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25

NCCN Guidelines for Patients

®

Stomach Cancer, Version 1.2016

3

Preparing for treatment

Cancer tests

PET/CT scan

Sometimes CT is combined with another imaging test

called PET (

p

ositron

e

mission

t

omography). When

used to together, they are called a PET/CT scan.

PET/CT is advised when there may be metastases

but a CT scan didn’t detect any.

PET/CT may be done with one or two machines

depending on the cancer center. Before PET, you

must fast for 4 hours or more. There may be other

limits to your diet. About an hour before the scan, you

will be injected with a sugar radiotracer.

The radiotracer emits a small amount of energy that

is detected by the imaging machine. Cancer appears

brighter in the pictures because cancer cells use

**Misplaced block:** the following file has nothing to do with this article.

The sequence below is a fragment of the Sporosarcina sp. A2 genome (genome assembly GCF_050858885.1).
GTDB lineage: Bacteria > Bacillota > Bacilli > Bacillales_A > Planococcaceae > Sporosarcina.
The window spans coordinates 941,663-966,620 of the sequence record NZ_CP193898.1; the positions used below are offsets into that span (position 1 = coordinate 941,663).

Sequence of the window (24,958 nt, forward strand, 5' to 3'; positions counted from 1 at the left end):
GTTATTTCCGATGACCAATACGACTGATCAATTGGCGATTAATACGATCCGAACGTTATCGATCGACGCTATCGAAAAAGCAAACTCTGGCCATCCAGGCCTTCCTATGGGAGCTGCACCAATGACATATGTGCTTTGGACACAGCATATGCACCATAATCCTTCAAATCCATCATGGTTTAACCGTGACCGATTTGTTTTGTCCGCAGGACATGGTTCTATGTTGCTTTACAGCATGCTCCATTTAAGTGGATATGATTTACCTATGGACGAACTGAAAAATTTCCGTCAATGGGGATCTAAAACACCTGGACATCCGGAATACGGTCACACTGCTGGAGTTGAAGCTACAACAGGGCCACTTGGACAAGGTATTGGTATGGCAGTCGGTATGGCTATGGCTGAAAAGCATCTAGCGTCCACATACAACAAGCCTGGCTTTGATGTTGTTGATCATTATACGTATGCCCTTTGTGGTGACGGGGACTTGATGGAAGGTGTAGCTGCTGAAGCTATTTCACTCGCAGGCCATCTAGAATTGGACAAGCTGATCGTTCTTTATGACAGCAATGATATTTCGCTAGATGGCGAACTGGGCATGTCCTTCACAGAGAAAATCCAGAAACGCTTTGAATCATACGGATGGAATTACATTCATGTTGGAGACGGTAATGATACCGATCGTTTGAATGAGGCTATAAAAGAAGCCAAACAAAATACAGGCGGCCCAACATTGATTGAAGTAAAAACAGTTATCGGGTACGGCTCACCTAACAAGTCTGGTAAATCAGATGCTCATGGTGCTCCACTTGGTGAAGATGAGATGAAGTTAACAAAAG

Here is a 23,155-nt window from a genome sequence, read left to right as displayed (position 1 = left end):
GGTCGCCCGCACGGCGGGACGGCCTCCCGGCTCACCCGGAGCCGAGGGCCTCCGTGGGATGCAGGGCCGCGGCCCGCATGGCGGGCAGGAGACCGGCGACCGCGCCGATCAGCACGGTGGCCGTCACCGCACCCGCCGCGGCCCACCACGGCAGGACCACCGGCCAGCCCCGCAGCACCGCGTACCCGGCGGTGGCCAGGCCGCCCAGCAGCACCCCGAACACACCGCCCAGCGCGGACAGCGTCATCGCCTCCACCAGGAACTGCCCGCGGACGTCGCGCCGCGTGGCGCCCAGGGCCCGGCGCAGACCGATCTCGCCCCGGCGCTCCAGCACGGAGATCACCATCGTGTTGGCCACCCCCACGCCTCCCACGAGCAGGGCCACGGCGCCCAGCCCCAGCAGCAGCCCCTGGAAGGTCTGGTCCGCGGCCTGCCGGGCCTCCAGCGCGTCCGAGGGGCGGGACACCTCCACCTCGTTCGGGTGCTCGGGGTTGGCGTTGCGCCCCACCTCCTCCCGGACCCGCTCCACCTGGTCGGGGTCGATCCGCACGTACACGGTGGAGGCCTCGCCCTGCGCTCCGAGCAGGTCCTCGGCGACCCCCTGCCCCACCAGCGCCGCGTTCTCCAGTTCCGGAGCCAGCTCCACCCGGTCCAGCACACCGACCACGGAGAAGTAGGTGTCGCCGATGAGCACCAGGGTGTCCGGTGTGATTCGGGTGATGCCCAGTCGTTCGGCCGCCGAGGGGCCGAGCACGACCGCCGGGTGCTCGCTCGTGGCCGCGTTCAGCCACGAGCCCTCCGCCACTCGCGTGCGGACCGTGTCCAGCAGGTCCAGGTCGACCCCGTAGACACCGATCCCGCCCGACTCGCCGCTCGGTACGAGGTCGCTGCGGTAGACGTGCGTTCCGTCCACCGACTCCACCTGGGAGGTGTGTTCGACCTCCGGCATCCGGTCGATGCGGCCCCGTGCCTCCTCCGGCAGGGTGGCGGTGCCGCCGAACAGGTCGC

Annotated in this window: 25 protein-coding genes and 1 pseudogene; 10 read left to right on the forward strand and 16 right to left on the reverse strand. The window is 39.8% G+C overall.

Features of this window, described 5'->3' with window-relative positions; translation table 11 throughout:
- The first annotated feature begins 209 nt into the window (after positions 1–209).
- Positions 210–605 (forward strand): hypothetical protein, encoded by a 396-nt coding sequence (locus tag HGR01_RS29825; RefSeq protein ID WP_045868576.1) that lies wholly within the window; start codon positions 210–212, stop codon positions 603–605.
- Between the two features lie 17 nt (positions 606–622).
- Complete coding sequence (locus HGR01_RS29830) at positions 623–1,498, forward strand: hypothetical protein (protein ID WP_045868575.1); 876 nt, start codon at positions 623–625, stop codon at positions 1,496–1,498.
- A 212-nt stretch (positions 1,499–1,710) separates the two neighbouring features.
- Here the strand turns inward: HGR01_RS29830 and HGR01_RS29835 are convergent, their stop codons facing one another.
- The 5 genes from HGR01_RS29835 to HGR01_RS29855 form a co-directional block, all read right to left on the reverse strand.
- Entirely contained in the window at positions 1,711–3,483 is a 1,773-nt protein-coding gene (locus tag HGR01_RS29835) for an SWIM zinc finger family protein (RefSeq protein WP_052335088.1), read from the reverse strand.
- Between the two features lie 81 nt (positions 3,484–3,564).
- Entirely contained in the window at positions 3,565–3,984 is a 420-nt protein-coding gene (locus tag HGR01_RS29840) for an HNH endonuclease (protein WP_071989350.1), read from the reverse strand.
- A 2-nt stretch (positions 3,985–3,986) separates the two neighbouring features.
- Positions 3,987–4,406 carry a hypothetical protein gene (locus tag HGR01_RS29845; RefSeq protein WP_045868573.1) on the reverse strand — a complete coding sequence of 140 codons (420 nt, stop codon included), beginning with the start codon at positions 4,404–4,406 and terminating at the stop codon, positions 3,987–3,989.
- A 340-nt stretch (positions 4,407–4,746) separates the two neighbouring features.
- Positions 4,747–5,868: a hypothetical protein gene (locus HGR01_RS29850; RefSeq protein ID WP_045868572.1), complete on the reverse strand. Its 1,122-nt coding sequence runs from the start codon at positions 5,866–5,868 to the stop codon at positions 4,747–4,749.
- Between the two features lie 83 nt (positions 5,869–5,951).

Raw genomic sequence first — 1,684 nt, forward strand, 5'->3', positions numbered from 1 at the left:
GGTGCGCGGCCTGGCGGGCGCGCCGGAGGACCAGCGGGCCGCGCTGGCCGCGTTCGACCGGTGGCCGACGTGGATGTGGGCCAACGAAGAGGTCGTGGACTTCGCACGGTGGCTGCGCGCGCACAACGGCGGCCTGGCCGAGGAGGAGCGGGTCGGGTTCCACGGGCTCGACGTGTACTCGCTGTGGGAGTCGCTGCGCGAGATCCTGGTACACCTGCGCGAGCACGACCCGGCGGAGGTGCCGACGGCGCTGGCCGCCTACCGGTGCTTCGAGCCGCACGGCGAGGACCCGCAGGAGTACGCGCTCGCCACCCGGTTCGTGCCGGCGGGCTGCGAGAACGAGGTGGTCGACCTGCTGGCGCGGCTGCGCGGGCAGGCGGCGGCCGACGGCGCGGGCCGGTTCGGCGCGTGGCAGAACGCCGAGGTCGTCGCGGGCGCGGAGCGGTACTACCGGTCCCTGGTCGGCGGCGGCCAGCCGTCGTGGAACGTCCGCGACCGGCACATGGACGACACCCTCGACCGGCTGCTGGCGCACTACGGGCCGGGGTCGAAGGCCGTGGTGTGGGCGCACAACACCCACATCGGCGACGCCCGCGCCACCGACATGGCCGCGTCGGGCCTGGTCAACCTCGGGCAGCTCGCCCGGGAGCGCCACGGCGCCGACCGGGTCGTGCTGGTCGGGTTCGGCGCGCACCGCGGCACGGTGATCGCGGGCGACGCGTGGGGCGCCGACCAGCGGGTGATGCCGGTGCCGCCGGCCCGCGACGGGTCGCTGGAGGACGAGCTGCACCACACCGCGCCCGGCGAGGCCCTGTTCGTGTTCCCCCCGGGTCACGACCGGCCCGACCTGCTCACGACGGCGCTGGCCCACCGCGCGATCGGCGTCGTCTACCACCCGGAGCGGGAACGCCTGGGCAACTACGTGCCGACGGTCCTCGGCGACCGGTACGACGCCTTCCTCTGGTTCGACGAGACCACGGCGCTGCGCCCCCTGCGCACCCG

sugar more quickly than normal cells. PET can show

even small amounts of cancer because the images

are based on the cells’ use of sugar (cell metabolism).

Upper GI endoscopy

An upper GI endoscopy allows your doctor to see

inside your esophagus and stomach. It is also called

an EGD (

e

sopha

g

astro

d

uodenoscopy). For this test,

a tool called an endoscope is used.

Part of the endoscope will be guided down your

mouth. This part looks like a thin, long tube that is a

little thicker than a pencil.

See Figure 7

. You will

likely be sedated and thus unaware while the test is

occurring.

At the tip of the endoscope is a light and camera that

allows your doctor to see. Your doctor will record

where the tumor is in your stomach or esophagus. If

the tumor is near the esophagus, the distance from

the EGJ may also be recorded.

Figure 7.

Upper GI endoscopy

“Scopes” are tools that are

inserted into your body to let your

doctor see live video of inside

your body. An endoscope is one

such tool that is guided down your

mouth into your stomach. It allows

your doctor to see the inner wall

of your stomach and esophagus.

If ultrasound is used, your doctor

will be able to see the deeper wall

layers and nearby organs.

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